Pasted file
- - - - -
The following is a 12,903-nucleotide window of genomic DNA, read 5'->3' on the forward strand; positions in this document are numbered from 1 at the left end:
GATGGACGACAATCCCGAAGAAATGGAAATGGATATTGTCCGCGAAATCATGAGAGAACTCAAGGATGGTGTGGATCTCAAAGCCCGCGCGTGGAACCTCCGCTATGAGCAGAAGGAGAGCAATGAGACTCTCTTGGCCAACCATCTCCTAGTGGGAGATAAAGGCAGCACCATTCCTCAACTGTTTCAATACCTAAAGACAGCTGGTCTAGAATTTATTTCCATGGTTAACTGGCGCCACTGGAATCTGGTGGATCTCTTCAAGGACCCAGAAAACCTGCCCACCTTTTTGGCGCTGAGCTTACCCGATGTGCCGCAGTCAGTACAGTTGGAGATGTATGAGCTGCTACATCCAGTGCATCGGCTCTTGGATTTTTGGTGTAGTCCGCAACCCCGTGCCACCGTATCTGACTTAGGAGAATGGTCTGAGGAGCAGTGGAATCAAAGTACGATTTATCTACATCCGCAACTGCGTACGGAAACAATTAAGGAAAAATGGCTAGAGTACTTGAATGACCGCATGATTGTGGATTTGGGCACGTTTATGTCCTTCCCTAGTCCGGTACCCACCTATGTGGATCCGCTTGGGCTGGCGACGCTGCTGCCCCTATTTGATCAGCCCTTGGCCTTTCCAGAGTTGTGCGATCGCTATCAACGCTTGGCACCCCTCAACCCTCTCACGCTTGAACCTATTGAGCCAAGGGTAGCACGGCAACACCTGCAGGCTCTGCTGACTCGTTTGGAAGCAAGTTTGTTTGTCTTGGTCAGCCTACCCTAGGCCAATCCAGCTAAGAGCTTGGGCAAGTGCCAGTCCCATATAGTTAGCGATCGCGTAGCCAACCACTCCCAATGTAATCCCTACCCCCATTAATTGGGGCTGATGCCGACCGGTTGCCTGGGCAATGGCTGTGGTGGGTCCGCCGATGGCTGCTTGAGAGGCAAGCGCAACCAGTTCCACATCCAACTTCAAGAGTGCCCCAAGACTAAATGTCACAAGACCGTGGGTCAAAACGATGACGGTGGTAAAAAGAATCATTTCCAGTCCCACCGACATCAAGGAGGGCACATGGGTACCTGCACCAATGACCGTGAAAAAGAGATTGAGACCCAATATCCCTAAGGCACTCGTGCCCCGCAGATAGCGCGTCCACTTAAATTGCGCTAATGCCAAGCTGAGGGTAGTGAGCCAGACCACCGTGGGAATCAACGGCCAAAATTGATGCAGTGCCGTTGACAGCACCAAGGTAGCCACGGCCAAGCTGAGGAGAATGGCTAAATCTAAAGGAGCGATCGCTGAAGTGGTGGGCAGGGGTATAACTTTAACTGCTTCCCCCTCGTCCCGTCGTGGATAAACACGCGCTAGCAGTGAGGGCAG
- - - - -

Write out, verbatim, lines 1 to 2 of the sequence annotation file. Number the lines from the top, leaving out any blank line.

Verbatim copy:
The following is a 12,903-nucleotide window of genomic DNA, read 5'->3' on the forward strand; positions in this document are numbered from 1 at the left end:
GATGGACGACAATCCCGAAGAAATGGAAATGGATATTGTCCGCGAAATCATGAGAGAACTCAAGGATGGTGTGGATCTCAAAGCCCGCGCGTGGAACCTCCGCTATGAGCAGAAGGAGAGCAATGAGACTCTCTTGGCCAACCATCTCCTAGTGGGAGATAAAGGCAGCACCATTCCTCAACTGTTTCAATACCTAAAGACAGCTGGTCTAGAATTTATTTCCATGGTTAACTGGCGCCACTGGAATCTGGTGGATCTCTTCAAGGACCCAGAAAACCTGCCCACCTTTTTGGCGCTGAGCTTACCCGATGTGCCGCAGTCAGTACAGTTGGAGATGTATGAGCTGCTACATCCAGTGCATCGGCTCTTGGATTTTTGGTGTAGTCCGCAACCCCGTGCCACCGTATCTGACTTAGGAGAATGGTCTGAGGAGCAGTGGAATCAAAGTACGATTTATCTACATCCGCAACTGCGTACGGAAACAATTAAGGAAAAATGGCTAGAGTACTTGAATGACCGCATGATTGTGGATTTGGGCACGTTTATGTCCTTCCCTAGTCCGGTACCCACCTATGTGGATCCGCTTGGGCTGGCGACGCTGCTGCCCCTATTTGATCAGCCCTTGGCCTTTCCAGAGTTGTGCGATCGCTATCAACGCTTGGCACCCCTCAACCCTCTCACGCTTGAACCTATTGAGCCAAGGGTAGCACGGCAACACCTGCAGGCTCTGCTGACTCGTTTGGAAGCAAGTTTGTTTGTCTTGGTCAGCCTACCCTAGGCCAATCCAGCTAAGAGCTTGGGCAAGTGCCAGTCCCATATAGTTAGCGATCGCGTAGCCAACCACTCCCAATGTAATCCCTACCCCCATTAATTGGGGCTGATGCCGACCGGTTGCCTGGGCAATGGCTGTGGTGGGTCCGCCGATGGCTGCTTGAGAGGCAAGCGCAACCAGTTCCACATCCAACTTCAAGAGTGCCCCAAGACTAAATGTCACAAGACCGTGGGTCAAAACGATGACGGTGGTAAAAAGAATCATTTCCAGTCCCACCGACATCAAGGAGGGCACATGGGTACCTGCACCAATGACCGTGAAAAAGAGATTGAGACCCAATATCCCTAAGGCACTCGTGCCCCGCAGATAGCGCGTCCACTTAAATTGCGCTAATGCCAAGCTGAGGGTAGTGAGCCAGACCACCGTGGGAATCAACGGCCAAAATTGATGCAGTGCCGTTGACAGCACCAAGGTAGCCACGGCCAAGCTGAGGAGAATGGCTAAATCTAAAGGAGCGATCGCTGAAGTGGTGGGCAGGGGTATAACTTTAACTGCTTCCCCCTCGTCCCGTCGTGGATAAACACGCGCTAGCAGTGAGGGCAG